In the 1990s, in order to account for the large number of people that typically go uncounted in each census survey and to deal with those who are erroneously included, Former President George Bush commissioned the National Academy of Sciences to devise a method that would enable the Census Bureau to accurately adjust these numbers. To this end, scientists at the Census Bureau developed the Accuracy and Coverage Evaluation (A.C.E.) survey, a post-census survey of about 314,000 housing units designed to estimate the net coverage of the 2000 Census. The Census Bureau uses data from the A.C.E., which is based on housing unit matching, interviewing and person matching, combined with the actual census results and independent research to come up with "corrected data."
According to Howard Hogan, the Division Chief for the Decennial Statistical Studies Department at the Census Bureau, though, there was such a high degree of uncertainty surrounding the accuracy of the adjusted data, itself, that the Bureau's recommendation to Secretary of Commerce Evans was against incorporating these numbers unless further time was granted to analyze the data.
"The final decision was made by Secretary Evans, but we were asked to make a recommendation. The results of the census, together with the results of the A.C.E. and the results of independent benchmarks from other demographic analysis, essentially provided us with enough uncertainty about whether the adjustment was going to improve the census that we did not feel that it was prudent [to recommend the use of the adjusted numbers]," said Mr. Hogan. "For example, the A.C.E. is saying that the undercount is 1.5% while some of the independent research [based on birth, death and immigration data, also allowing for undocumented numbers] indicated that this number was much lower."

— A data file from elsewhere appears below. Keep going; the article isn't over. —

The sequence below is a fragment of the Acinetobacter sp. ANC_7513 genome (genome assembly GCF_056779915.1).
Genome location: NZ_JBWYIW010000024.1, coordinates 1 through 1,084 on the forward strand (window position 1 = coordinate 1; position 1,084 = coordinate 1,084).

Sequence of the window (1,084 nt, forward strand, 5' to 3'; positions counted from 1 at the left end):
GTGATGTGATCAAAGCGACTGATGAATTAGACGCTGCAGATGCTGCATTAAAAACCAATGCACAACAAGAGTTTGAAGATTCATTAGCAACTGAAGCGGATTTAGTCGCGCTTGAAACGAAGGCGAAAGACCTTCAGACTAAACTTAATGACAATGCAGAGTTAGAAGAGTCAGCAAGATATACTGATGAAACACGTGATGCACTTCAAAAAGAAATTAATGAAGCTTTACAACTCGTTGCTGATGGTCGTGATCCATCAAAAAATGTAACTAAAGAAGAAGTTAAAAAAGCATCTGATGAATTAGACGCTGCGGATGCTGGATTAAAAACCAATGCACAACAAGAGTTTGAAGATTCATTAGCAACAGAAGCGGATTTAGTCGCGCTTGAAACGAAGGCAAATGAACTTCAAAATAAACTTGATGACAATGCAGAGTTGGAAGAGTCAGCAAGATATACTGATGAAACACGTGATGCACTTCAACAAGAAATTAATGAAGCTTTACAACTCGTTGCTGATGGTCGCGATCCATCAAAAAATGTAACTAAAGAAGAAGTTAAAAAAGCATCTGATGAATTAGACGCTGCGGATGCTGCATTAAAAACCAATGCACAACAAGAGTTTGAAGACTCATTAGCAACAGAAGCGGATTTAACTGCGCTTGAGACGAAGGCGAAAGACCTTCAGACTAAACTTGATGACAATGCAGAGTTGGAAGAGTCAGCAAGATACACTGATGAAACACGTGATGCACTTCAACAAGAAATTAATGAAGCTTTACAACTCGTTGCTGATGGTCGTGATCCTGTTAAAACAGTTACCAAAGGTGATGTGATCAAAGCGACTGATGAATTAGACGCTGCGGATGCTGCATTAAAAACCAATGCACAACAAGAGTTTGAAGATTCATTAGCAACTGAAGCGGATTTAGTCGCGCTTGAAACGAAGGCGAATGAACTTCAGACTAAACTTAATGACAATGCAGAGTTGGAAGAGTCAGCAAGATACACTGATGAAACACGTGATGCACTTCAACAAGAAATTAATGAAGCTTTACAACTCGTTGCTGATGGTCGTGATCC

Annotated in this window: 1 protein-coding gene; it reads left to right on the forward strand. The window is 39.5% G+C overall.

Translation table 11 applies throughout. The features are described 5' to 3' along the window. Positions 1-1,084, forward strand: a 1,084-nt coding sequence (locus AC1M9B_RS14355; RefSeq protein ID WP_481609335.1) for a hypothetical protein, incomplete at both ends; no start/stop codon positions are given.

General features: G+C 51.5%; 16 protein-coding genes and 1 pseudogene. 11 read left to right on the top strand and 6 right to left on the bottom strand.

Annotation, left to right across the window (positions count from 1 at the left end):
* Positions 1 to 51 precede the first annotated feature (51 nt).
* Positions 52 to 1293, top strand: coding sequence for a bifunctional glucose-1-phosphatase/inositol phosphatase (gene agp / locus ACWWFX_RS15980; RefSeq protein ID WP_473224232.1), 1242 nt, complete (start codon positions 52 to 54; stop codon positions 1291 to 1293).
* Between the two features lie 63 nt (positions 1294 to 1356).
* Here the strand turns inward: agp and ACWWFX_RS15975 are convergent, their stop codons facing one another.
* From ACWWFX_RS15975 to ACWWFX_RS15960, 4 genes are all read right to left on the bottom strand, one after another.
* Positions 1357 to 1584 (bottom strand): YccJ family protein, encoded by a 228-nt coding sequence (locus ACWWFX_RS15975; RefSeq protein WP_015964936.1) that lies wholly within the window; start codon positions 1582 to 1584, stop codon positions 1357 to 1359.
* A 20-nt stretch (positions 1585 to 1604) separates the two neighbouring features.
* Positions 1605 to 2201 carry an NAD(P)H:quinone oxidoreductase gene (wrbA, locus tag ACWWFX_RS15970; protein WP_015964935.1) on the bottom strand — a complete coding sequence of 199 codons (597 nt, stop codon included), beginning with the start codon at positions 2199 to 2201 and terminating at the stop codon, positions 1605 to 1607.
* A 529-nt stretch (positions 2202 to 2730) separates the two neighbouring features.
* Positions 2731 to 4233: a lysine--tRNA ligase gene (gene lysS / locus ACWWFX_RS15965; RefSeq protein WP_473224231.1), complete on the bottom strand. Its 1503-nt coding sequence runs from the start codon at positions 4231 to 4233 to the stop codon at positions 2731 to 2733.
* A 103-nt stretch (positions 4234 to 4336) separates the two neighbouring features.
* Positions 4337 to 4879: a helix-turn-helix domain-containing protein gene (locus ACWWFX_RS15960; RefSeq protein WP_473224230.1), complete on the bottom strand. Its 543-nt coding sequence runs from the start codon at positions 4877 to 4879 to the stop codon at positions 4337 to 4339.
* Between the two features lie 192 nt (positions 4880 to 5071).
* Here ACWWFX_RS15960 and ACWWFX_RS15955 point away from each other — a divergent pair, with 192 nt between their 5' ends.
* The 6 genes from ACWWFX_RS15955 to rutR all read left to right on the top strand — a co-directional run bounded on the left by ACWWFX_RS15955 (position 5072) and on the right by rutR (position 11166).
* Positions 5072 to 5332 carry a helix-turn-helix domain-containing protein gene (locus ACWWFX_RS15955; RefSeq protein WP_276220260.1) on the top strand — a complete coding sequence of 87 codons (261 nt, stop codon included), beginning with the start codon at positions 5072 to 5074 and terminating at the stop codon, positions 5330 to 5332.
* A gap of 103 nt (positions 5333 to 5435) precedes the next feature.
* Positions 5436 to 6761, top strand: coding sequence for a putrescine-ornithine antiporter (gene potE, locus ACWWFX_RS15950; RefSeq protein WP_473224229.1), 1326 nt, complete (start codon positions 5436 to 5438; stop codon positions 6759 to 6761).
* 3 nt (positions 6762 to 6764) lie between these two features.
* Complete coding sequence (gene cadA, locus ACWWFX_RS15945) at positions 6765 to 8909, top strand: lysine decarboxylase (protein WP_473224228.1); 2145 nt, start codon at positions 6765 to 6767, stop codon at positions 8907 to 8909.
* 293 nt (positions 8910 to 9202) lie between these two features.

Although Mr. Hogan states that the Secretary of Com-merce's decision to base redistricting on the unadjusted numbers is as "final as anything gets in this world," he does admit that the Census Bureau will be allowed to continue to analyze their data. Using the unadjusted numbers for redistricting may be a done deal, but there are a number of important federal programs, like the community improvement program Community Development Block Grant, the educational program Chapter 1 Funding and Medicaid, that base their funding on the annual population estimates released by the Census Bureau.
Ed Schafer, the Senior Demographer at SANDAG, believes that the effect that the census undercount will have on the issue of federal funding is far more significant to San Diegans than the effect that it will have on redistricting. "Generally, the undercount is known to occur more heavily in democratic, urban areas. As far as redistricting is concerned, the districts could be drawn in such a way that one party might benefit more than another party, but this can not be guaranteed," says Mr. Schafer, who confirms that the distribution of federal funds are at least partly based on population.
"It is true that there is an annual estimate made and that some federal programs use population estimates to determine their funding, but what has not been decided [by the Secretary of Commerce] is whether the Census Bureau will be allowed to use the adjusted numbers as a base from which to begin making these annual estimates," says Mr. Schafer.
Although Hispanic organizations and Latino leaders may have lost the battle in extending the deadline for redistricting, they still have time to push Secretary of Commerce Evans to allow the Census Bureau enough time to accurately analyze their data. Billions of dollars hinge on whether the Census Bureau is allowed to use their adjusted numbers as a foundation from which they can build their annual population estimates.